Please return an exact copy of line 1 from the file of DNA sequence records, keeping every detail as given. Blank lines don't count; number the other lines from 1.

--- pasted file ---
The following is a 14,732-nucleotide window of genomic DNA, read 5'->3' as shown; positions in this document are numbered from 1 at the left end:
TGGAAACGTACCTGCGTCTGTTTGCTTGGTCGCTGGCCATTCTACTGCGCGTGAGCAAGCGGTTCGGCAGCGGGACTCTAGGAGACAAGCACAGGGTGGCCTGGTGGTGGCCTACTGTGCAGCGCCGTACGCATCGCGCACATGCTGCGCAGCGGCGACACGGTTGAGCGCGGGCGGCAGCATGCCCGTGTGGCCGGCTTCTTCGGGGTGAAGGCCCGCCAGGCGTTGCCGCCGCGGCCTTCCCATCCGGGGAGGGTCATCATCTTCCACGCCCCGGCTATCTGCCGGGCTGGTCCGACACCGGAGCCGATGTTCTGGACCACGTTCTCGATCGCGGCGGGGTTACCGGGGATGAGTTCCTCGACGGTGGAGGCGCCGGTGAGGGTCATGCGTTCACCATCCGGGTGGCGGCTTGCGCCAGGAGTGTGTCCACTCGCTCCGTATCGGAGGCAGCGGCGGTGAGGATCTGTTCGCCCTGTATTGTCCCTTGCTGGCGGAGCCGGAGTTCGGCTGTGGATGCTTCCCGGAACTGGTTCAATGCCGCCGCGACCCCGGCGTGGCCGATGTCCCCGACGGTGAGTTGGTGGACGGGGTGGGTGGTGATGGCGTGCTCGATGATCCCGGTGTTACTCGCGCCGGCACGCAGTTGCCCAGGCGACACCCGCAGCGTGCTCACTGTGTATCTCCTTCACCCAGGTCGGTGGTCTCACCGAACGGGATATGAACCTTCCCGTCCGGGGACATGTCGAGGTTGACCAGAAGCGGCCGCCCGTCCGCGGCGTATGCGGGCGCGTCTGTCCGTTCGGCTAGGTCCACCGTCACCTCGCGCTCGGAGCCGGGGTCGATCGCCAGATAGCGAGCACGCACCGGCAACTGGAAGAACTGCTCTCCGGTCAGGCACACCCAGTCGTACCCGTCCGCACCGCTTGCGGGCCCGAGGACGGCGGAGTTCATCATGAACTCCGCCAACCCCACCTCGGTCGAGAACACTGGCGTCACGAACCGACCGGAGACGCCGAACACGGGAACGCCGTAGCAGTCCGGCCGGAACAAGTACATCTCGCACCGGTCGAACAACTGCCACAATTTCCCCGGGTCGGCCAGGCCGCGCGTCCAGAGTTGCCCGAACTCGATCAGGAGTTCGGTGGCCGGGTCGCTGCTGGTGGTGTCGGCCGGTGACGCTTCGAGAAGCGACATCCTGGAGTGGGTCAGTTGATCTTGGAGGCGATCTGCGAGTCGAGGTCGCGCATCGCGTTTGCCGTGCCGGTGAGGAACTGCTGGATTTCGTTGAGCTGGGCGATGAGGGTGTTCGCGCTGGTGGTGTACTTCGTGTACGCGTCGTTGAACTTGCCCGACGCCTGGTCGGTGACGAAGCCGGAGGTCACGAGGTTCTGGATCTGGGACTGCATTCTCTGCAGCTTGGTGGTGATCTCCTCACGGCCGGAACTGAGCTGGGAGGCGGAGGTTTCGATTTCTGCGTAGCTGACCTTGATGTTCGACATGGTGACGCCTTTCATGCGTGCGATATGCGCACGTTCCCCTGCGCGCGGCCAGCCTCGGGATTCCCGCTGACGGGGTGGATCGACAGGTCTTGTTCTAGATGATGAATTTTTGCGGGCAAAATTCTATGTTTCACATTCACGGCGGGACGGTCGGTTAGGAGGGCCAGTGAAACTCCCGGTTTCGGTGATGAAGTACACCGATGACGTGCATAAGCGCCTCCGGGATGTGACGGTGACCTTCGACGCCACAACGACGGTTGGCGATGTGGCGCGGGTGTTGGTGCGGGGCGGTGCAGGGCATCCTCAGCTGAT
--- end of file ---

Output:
The following is a 14,732-nucleotide window of genomic DNA, read 5'->3' as shown; positions in this document are numbered from 1 at the left end: